The Worst Possible Idea:
Sometimes you may think to yourself that one of your brainstorming ideas was one of the worst things that you ever vocalized to a group of people. While the shame of contributing something so dumb was embarrassing, this methodology is all about the obscure and the inaccurate. The worst possible idea method flips the switch and calls for everyone to contribute the things you know won’t work. This relieves the tension in the room and whittles down the options that might not be feasible for this project – but, it can also open up the floor for creative ideas that could work.

“If you define the problem correctly, you almost have the solution.”
– Steve Jobs

While these are just a few of the literal hundreds of ideation methods, this selection gives you a good idea of what these exercises look like. A good ideation method makes you ask “why?”, “how?”, and “why not?” Nothing is too outlandish – you just need to make a good argument for it. For my project this week, I utilized mindmapping, rightbraining, and pessimist vs. optimist discussions to assist me in finding solutions that were feasible to implement based on the user needs that had to be met.

 Ideation Techniques Project

Last week, I broke down three popular instant messenger apps to identify key user needs that weren’t being met based on reviews from the App Store. For this week’s project, I attempted to solve for the user needs that weren’t being addressed in the point of view statements. Each application had one POV statement that I strove to solve for using three different ideation techniques: mindmapping, rightbraining, and pessimist vs. optimist discussions.

After completing the project, what I found was that in-person discussion and mindmapping worked extremely well together. The back and forth from the pessimist/optimist discussion allowed me to narrow down on the biggest issues, how to solve those, and then ladder everything up to see where to move and how to do it. Mindmapping allowed me to take those thoughts and organize them based on relationship. Having this “cloud” was critical because with further examination and additional knowledge about the business, additional items could be added to enhance how the team could approach the project and what needs to be taken into consideration.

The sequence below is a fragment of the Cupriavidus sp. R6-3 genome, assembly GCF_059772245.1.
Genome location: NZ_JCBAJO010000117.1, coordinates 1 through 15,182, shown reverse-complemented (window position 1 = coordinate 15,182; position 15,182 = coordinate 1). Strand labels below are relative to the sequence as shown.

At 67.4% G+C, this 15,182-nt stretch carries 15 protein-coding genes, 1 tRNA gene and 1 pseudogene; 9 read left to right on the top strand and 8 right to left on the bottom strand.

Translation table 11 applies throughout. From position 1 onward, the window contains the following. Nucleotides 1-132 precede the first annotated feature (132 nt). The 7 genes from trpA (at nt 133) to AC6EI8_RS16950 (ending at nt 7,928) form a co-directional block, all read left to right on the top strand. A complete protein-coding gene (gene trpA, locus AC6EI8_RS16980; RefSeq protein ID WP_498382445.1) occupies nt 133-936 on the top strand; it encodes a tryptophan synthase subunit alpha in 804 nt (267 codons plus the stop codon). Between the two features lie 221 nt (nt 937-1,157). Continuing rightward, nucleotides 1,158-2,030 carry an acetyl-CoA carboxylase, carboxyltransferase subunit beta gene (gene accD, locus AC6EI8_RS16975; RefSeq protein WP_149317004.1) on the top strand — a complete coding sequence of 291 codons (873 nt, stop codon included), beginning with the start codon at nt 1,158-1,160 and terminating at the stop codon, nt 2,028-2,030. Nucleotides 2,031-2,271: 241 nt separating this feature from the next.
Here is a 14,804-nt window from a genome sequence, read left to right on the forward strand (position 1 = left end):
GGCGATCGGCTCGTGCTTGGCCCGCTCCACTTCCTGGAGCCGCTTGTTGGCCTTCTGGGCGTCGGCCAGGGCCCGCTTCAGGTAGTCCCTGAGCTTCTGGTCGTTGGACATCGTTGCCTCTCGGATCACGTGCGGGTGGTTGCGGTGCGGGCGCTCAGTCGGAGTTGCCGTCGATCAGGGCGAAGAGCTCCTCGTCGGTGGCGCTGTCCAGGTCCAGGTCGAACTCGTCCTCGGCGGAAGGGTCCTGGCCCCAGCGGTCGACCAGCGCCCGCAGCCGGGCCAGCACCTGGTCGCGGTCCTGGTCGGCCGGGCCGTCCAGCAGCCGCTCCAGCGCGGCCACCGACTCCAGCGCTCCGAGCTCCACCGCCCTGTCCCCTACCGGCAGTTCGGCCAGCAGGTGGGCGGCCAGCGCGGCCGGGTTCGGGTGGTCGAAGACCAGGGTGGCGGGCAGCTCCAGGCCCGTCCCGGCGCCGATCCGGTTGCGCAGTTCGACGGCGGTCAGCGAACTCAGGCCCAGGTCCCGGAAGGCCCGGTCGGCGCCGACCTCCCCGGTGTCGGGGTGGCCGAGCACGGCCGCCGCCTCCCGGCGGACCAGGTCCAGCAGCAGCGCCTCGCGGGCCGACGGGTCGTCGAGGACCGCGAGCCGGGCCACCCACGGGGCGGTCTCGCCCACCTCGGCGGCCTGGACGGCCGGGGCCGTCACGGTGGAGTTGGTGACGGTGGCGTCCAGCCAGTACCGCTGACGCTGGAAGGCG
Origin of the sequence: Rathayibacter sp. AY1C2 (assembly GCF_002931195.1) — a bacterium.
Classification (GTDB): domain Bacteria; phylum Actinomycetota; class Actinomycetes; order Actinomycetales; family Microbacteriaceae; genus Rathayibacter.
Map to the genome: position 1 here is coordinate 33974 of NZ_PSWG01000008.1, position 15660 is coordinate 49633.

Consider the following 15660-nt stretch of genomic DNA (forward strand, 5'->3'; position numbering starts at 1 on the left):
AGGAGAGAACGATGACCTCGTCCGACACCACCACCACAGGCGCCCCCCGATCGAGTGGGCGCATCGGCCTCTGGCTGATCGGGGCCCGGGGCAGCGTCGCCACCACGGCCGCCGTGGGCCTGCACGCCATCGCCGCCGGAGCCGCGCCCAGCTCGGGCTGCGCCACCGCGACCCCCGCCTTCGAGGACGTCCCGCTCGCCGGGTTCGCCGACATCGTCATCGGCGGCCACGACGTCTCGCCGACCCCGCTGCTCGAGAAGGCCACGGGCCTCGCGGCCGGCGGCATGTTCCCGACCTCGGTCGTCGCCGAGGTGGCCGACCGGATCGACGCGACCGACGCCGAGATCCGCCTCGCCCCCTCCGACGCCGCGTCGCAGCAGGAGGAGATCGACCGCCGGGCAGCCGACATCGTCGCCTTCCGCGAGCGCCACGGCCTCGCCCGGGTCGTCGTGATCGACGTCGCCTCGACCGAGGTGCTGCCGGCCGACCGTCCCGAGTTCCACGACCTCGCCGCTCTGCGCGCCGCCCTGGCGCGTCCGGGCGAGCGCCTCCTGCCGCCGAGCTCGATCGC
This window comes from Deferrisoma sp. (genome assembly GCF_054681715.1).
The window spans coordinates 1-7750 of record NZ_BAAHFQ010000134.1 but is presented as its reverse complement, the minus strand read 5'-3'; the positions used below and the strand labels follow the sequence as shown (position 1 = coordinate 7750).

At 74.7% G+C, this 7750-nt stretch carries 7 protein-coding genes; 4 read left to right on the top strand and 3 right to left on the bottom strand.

One aspect that I learned that I feel is super important to share is that depending on the type of problem you are trying to solve for, some ideation techniques might not be as helpful as others. With my exercise, I found that rightbraining didn’t yield solutions that were as practical because they were trying to create something completely new rather than solve for the somewhat simple issues users had. Rightbraining, sketchstorms, and other prototype-like ideation methods would work best for problems that have a lot of potential solutions or require a broader view. Because my user needs were fairly straightforward, the solutions depended more on the company priorities and the politics behind it all rather than the actual functions – which was quite interesting.

If there is anything to take from this blog post, it is that you will never find the BEST solution on the first try. Ideation methodology is a great tool to use after you’ve identified the problem to be solved. Dedicate time for everyone to contribute ideas and keep track of them. As previously mentioned, be patient and don’t be surprised when things might take longer than you thought. Creative genius isn’t something that is inherent – it is learned, built upon, and practiced by the most successful and inventive minds of today.

Have a project you’re stuck on? Tell us about it in the comments so we can assist in suggesting an ideation method that will work best for you.

Cheers!